Later in the record, Machinedrum turns the same tune into hyperactive percussion and echoed loops of sound. FaltyDL shows a subtle, understated exercise in rhythm and atmosphere for his re-work of “All In Forms”. Mark Pritchard lets in the air on “Stay The Same”, to create delicate, dub-soul. Mike Slott fiddles with the pitching on “All In Forms” to create robot emotion. Blue Daisy cuts up and plays with Andreya Triana’s vocals until “Stay The Same” really is “Not Quite The Same”. Duke Dumont finishes the record with an incredible use of ambience and orchestral build on his ‘reconstruction’ of “Grains of Sand”. Bonobo himself makes two contributions. “Ghost Ship” (originally given away to promote the XX celebrations) reminds the world of Si Green’s obvious talents, combining as it does a classic Motown shuffle with lashings of wobbling bass. “Brace Brace” is, quite simply, beautiful, showcasing once again his grasp of instrumentation and tone....full text
ContactmusicAfter the success of 'Black Sands' in early 2010, a remix album release was only a matter of time. The orchestral string arrangements, synthesized piano parts and sampled vocals within his work drew attention to Simon Green a.k.a Bonobo, who has been producing music since a teenager. 'Black Sands' was rewarded with critical acclaim, this lead to a series of remixes being collated by Bonobo and released as a stand-alone album.
'Black Sands Remixed' contains interpretations of the original tracks from the likes of Falty DL and Mark Pritchard, some mixes contain more aspects of the initial work than others but each mix is very much individual and has its own identity. With 'Eyesdown' cropping up in different forms numerous times throughout the album it may have you swiftly returning to the original version, after four different arrangements the song seems to lose some of the beauty that was its initial attraction. However on 'Eyesdown featuring Andreya Triana and Dels', although the instrumentation has not been changed to a noticeable effect the distinct vocal flow brings to mind 'Ghostpoet' as Dels' urban London accent has a satisfying ring to it as it lies on top of the washed out synths.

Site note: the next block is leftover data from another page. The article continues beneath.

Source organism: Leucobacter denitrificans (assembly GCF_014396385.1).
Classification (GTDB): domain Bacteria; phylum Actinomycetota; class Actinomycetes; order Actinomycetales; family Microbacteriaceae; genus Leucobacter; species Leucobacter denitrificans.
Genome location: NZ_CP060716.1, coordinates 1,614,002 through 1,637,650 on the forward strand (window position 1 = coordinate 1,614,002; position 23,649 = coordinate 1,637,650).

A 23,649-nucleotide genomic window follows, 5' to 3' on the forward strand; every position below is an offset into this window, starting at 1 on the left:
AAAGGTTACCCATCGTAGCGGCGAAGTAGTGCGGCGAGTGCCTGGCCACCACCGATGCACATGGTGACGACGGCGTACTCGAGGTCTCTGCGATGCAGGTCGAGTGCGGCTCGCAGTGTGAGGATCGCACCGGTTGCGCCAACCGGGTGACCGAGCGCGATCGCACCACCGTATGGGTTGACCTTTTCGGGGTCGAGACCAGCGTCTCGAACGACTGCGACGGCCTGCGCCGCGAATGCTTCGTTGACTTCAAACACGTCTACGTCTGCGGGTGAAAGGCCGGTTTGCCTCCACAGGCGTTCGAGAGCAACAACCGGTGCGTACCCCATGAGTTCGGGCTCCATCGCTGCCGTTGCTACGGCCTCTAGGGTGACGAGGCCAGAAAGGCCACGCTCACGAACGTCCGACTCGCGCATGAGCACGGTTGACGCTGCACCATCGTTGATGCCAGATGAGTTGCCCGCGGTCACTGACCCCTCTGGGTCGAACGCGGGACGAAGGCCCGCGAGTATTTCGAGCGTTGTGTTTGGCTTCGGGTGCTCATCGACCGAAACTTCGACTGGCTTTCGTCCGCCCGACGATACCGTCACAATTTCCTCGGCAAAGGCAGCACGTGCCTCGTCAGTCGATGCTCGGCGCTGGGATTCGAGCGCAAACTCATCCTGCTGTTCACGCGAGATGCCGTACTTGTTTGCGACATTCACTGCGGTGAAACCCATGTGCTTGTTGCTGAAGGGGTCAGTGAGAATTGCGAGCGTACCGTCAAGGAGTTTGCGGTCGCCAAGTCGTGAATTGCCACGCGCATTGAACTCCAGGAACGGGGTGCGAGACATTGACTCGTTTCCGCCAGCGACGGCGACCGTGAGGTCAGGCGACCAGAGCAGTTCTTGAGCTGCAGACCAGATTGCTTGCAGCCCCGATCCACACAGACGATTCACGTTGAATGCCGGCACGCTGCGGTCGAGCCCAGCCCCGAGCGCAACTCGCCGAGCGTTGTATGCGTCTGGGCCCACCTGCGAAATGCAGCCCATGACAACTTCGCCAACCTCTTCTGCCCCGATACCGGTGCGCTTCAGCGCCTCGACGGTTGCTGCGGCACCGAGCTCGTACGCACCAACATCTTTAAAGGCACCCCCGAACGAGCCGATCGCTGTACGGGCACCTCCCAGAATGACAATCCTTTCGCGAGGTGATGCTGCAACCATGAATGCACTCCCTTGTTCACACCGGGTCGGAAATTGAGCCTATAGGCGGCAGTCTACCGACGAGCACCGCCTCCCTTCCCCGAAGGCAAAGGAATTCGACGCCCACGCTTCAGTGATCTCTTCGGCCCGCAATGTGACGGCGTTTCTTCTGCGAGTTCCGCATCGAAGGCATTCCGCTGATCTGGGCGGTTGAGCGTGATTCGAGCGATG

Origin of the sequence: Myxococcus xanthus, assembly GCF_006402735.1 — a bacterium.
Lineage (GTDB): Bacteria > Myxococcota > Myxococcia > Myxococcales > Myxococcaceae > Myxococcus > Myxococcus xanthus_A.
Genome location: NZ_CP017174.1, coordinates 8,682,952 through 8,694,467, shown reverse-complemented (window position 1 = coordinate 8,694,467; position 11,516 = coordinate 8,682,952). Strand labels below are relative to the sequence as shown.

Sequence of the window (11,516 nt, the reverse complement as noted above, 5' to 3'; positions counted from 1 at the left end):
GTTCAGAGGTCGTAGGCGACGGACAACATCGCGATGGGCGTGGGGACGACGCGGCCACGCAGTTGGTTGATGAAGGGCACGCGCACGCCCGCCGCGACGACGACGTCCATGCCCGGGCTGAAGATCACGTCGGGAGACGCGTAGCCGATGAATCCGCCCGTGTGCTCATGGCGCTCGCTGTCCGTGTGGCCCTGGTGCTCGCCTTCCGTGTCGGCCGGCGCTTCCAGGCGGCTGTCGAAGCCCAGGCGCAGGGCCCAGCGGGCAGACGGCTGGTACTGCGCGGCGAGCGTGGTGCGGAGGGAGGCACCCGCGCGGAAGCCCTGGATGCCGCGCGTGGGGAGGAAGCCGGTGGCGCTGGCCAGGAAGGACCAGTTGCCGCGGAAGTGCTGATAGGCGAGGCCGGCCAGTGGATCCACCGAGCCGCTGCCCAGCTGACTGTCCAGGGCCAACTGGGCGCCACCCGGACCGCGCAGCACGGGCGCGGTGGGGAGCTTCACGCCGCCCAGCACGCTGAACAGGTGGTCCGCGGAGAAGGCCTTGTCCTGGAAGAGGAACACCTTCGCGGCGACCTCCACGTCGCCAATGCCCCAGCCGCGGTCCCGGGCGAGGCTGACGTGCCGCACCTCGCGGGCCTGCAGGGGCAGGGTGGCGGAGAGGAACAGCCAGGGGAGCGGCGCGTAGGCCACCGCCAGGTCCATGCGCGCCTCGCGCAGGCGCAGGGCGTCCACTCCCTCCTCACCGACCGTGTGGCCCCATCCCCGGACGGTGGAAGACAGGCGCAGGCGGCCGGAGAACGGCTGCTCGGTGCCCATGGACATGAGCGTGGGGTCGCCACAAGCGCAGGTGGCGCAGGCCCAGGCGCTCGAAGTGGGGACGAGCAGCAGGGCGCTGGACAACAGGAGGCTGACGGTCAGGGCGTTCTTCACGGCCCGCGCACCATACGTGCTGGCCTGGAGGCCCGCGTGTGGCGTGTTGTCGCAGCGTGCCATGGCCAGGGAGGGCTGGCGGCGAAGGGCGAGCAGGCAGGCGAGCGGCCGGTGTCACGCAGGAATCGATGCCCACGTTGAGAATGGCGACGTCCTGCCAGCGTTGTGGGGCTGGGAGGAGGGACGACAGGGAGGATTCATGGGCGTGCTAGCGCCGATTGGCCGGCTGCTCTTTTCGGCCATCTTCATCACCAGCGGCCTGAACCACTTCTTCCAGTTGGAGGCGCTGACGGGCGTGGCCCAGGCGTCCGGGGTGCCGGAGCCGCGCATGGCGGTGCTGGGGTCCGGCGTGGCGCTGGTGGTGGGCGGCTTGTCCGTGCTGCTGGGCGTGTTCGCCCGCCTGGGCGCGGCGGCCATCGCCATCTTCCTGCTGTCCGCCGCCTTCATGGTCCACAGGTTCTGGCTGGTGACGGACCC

In addition to the remixes Bonobo has included some unused material from the Black Sands era, 'Ghost Ship' opens with a distinct bass line as jazzy piano parts are added to the solid drumbeat, the track wouldn't have been out of place on Bonobo's 2006 effort 'Days To Come' and is a clear example of his funk and soul influences. The other previously unused song included on the album is second to last track 'Brace Brace' a soothing guitar part twinkles over a brass ensemble yet the heavy bass remains a common feature. The two tracks fit perfectly into the album, often providing a welcome break from the intriguing yet sometimes irritating remixes....full text